Mersey Care NHS Trust
Embedding a Human Rights Based Approach to Dementia Care
Alzheimer's disease & other dementias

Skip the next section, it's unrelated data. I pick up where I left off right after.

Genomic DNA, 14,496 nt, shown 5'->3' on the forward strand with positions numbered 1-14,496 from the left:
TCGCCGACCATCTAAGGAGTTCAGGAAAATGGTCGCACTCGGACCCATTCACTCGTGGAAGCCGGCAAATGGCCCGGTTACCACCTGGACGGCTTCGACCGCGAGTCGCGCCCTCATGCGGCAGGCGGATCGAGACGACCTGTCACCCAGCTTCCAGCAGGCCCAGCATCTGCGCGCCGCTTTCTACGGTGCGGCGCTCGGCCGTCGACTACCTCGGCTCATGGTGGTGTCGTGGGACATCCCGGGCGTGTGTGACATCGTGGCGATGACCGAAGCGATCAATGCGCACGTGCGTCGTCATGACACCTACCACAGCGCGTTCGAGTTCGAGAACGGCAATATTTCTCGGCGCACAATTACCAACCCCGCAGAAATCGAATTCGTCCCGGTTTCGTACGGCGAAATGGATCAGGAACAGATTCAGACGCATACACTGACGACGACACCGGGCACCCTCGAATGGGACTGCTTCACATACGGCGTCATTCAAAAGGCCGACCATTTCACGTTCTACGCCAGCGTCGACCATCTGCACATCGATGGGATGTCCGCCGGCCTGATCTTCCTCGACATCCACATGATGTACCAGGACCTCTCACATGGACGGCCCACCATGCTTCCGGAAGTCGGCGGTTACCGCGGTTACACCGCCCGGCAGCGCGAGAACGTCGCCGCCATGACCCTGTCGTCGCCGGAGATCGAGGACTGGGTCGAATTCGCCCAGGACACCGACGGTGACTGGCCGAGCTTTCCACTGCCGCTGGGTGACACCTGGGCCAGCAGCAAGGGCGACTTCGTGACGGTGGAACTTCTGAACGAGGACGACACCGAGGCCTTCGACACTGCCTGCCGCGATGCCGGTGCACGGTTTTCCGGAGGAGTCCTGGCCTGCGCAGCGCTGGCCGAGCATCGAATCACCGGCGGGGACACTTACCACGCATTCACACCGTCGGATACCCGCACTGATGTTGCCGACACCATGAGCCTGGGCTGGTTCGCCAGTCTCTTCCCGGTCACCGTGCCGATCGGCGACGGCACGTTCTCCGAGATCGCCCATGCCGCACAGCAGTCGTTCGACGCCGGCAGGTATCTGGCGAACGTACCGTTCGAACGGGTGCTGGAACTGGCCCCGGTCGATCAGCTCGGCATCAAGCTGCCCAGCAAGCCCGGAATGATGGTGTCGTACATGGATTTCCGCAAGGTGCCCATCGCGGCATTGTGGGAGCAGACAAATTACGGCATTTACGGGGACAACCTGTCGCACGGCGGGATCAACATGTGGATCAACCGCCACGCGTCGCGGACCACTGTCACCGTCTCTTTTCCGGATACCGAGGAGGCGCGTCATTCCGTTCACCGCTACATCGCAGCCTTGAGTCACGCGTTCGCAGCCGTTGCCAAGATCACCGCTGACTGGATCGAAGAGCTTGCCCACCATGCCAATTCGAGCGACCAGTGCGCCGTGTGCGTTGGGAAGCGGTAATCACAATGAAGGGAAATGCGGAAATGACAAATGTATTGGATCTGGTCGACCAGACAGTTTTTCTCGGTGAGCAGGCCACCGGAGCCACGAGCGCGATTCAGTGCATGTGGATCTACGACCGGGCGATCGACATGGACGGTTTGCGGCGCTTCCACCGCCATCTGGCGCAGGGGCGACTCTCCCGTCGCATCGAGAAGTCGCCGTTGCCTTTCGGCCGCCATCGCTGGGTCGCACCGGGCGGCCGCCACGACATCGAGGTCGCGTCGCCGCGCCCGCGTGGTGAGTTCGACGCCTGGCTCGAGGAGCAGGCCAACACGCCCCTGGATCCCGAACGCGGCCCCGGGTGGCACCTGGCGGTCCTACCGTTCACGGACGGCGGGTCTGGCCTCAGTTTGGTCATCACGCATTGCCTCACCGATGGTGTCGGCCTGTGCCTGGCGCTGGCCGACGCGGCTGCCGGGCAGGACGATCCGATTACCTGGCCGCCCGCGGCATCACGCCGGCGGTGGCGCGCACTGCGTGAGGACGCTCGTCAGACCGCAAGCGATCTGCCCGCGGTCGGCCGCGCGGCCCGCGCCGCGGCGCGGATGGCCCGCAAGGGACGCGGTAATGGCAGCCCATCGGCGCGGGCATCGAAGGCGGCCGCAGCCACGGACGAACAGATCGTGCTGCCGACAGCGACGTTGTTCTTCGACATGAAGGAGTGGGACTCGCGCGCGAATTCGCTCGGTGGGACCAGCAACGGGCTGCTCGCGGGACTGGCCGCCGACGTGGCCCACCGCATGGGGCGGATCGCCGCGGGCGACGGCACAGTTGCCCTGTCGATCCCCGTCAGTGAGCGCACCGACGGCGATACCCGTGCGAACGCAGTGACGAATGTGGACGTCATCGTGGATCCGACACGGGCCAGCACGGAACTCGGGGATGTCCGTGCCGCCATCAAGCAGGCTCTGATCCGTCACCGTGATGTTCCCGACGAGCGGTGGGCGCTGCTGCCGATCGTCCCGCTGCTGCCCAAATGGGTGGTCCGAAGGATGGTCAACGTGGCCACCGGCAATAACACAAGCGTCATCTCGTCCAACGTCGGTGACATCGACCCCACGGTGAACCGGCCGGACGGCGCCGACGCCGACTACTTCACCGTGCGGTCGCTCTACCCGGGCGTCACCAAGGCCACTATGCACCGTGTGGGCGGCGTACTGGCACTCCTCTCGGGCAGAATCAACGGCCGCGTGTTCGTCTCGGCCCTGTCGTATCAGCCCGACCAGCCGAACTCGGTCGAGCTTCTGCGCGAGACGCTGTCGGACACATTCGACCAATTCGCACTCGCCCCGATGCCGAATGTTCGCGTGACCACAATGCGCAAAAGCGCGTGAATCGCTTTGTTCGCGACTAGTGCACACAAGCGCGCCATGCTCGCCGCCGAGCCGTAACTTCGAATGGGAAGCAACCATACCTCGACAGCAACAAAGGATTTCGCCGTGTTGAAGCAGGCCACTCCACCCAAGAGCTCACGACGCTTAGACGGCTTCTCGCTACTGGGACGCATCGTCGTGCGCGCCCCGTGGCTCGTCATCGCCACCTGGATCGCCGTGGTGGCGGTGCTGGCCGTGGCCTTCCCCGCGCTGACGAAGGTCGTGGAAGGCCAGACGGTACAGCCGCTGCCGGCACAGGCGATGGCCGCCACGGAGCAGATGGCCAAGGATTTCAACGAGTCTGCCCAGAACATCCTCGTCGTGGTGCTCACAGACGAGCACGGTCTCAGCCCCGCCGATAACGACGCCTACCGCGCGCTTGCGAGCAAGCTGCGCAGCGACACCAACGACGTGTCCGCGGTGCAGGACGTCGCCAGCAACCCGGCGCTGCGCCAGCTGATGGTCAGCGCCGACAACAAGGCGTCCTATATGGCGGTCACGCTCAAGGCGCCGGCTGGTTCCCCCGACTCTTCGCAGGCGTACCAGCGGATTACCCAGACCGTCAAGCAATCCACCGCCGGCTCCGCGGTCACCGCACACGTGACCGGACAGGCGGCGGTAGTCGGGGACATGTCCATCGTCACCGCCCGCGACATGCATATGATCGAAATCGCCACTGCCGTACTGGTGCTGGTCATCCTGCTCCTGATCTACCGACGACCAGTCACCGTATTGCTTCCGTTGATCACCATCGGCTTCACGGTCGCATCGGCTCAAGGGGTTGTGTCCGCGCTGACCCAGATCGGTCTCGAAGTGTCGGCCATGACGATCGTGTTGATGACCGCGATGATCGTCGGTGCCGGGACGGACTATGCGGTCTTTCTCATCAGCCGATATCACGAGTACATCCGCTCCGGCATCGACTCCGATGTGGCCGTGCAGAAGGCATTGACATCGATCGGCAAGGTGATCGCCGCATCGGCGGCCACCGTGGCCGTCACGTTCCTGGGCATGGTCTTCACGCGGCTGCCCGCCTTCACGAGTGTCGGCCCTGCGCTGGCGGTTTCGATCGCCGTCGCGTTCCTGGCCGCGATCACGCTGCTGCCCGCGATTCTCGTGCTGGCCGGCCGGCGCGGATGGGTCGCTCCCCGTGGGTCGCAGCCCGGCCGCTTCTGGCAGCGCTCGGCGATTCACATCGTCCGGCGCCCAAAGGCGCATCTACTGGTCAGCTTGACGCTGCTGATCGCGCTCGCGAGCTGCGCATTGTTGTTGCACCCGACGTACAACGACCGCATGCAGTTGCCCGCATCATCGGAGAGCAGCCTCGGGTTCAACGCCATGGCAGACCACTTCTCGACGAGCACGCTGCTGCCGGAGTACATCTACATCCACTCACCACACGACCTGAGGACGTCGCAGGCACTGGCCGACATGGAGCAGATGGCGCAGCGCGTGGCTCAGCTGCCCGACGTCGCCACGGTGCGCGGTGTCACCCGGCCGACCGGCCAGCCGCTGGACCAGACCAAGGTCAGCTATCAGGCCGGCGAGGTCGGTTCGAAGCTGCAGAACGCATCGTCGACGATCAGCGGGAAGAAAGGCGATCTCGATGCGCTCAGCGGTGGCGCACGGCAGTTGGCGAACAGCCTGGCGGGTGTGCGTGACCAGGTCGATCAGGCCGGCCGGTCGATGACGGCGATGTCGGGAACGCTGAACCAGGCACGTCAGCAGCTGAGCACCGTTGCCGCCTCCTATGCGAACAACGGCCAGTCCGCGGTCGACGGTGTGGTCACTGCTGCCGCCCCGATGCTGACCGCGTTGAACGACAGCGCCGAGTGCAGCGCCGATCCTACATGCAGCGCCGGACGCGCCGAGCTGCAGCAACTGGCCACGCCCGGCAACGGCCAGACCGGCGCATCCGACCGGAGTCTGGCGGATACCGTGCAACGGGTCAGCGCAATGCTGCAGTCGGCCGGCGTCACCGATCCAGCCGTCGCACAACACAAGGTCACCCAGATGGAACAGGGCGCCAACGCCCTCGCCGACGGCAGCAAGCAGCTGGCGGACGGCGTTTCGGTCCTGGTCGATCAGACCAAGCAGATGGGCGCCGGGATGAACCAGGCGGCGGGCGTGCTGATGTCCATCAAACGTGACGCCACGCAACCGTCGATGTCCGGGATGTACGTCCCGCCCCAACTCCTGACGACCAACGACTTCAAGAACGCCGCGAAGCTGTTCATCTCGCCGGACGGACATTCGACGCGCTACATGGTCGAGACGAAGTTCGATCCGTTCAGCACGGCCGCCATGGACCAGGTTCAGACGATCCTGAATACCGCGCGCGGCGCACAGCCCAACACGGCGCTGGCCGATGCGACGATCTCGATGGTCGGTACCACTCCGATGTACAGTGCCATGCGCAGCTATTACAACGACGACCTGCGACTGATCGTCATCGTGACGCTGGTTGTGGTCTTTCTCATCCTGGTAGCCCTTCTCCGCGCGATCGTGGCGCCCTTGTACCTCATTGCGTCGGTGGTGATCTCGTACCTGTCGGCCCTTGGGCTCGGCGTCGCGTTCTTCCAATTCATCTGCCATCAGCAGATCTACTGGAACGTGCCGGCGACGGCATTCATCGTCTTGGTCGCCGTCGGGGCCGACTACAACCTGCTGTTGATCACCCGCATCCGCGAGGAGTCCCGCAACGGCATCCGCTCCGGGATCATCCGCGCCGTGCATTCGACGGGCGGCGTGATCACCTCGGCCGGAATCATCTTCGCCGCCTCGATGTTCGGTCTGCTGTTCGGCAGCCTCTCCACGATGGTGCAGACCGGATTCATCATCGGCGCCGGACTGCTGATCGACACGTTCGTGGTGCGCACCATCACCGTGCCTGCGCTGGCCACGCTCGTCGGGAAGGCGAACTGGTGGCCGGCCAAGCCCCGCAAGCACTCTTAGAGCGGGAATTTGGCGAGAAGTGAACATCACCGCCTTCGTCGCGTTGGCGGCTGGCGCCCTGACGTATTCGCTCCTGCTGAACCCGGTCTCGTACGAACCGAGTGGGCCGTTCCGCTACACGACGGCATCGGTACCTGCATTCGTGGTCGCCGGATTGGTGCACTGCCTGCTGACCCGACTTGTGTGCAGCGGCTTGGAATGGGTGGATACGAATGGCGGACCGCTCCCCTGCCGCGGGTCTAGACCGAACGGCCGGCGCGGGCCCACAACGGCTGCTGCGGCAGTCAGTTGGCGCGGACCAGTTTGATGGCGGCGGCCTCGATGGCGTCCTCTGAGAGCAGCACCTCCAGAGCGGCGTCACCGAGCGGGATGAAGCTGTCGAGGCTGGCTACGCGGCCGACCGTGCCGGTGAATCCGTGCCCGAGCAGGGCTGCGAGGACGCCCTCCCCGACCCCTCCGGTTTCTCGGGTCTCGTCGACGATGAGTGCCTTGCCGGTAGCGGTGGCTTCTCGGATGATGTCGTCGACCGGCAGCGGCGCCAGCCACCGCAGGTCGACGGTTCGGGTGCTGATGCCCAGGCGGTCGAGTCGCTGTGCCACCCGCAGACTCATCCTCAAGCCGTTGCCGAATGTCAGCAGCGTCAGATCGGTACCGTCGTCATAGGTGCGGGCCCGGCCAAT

The main research question is: Does the application of a Human Rights Based Approach to Health Care lead to improvements in the care and well-being of people with dementia in an inpatient/care home setting? In line with this, the study aims to evaluate whether the delivery of Human Rights Training to staff and the subsequent introduction of a Human Rights Based Assessment Tool impacts on both the care and well-being of individuals with dementia. Both the Assessment Tool and Human Rights Based Training Package have been developed and piloted by Mersey Care NHS Trust. The current proposal is to extend the pilot study by implementing and further evaluating the impact of the Training Package and Assessment Tool in NHS Mental Health Trusts and care homes. The Human Rights Based training is a one day training package designed to raise staff awareness of the Human Rights Act and provide guidance in implementing a Human Rights Based Approach to Dementia Care. It also trains staff in using the Human Rights Based Assessment Tool and includes a specially commissioned DVD, which encourage interactive learning of Human Rights based approaches when making clinical decisions. Following the training, the Human Rights Based Assessment Tool – Getting it Right – will be implemented at the intervention site. Three booster sessions will be delivered, monthly, to aid embedding a Human Rights Based Approach to care. The intervention package is described more fully in the detailed project plan. The research will use a cluster randomised design to compare the impact of implementing the intervention, i.e. the training package, Assessment Tool, and booster sessions on 10 intervention sites as compared to 10 control sites. The control sites will continue with treatment as usual. No active placebo is indicated. Control sites will receive the training following the conclusion of the research. Baseline measures will be completed 1 week prior to an intervention site receiving training. Demographic data and an assessment of cognitive impairment, as measured by the Alzheimers Disease Assessment Scale (ADAS-Cog), will be completed to ensure that the participants from hospital inpatient and care home settings are comparable on these factors. Demographic data will also be collected from staff at the sites to compare level of training and experience. The primary outcome measure used in the research will be the Quality of Life in Alzheimers disease (QOL-AD; Logsdon, Gibbons, McCurry & Teri, 1999) to assess the subjective well being of the person with dementia as it is brief, has demonstrated sensitivity to psychosocial intervention, correlates with health-utility measures, and can be used by people with MMSE scores as low as 3. The QOL-AD proxy version will also be used to elicit the views of both the staff and family carer supporting the individual with dementia. Health economic measures, EQ-5D and ASCOT, will also be completed. A care plan audit will be conducted at each site to provide a measure of the documented plan of care for each service user. An audit tool has been specifically designed for the study. This will aid in establishing whether Human Rights Based training is an explanatory variable in any changes in care and well-being observed over and above a standard training package as it allows for presence of Human Rights based language and concepts in care plans to be directly assessed. The standard of care provided at the site and its link to well-being will be assessed via Dementia Care Mapping (DCM; Bradford Dementia Group, 1997) – an observational assessment yielding quantitative measures of well-being and ill-being for the individual with dementia. Vignette based semi structured interviews will be conducted with multi-disciplinary staff at various grades at each site. The interviews focus on the staffs decision making processes in relation to complex clinical decisions and aim to assess whether the introduction of a Human Rights Based Approach provides staff with a more robust decision making framework. Family carer well being will be assessed via the Warwick Edinburgh Mental Well-Being Scale (WEMWBS)and the Zarit Burden Interview (ZBI) will explore their perception of caring responsibilities. There are currently no existing measures to directly evaluate the extent to which an individual perceives that their basic Human Rights of Fairness, Respect, Equality, Dignity and Autonomy (The FREDA principles) are being upheld. A preliminary piece of work will develop such a questionnaire. The resulting questionnaire will undergo initial validation in this study. In order to assess knowledge acquisition and attitude change during the training pre and post-training measures of Human Rights knowledge and attitudes will be collected via the Human Rights Knowledge and Attitude Quizzes, as recommended by A Guide to Evaluating Human Rights Based Interventions in Health and Social Care (Donald, 2012). This data will be collected on the day of the training. Subsequent to the 3rd, and final, booster session post-intervention measures will be taken: QOL-AD, QOL-AD proxy, Dementia Care Mapping, Care plan audit, vignette based semi-structured interviews, FREDA questionnaire, WEMWBS and ZBI. The intervention and control groups will be compared using analyses of variance, adjusted for cluster randomisation, on scores on the QOL-AD, FREDA questionnaire scores, WEMWBS, ZBI and scores of well-being and ill-being from the Dementia Care Mapping process. Vignette based interviews will be anlaysed using thematic analysis as outlined by Braun & Clarke (2006). The main benefits expected as a result of the research are: Increased subjective and objective well being of people with dementia in inpatient wards or care settings. This will be seen in an increased standard of care for people with dementia in inpatient or care settings and improvements in the reported subjective wellbeing of people with dementia. Additionally, we predict that a successful intervention will result in staff working on dementia inpatient wards or care settings having a more robust framework in which to make complex clinical decisions on a day to day basis. The additional validation of the FREDA questionnaire would also allow to assessment of service users opinion on the level to which their basic Human Rights are respected. This will have significant utility in future research and care management.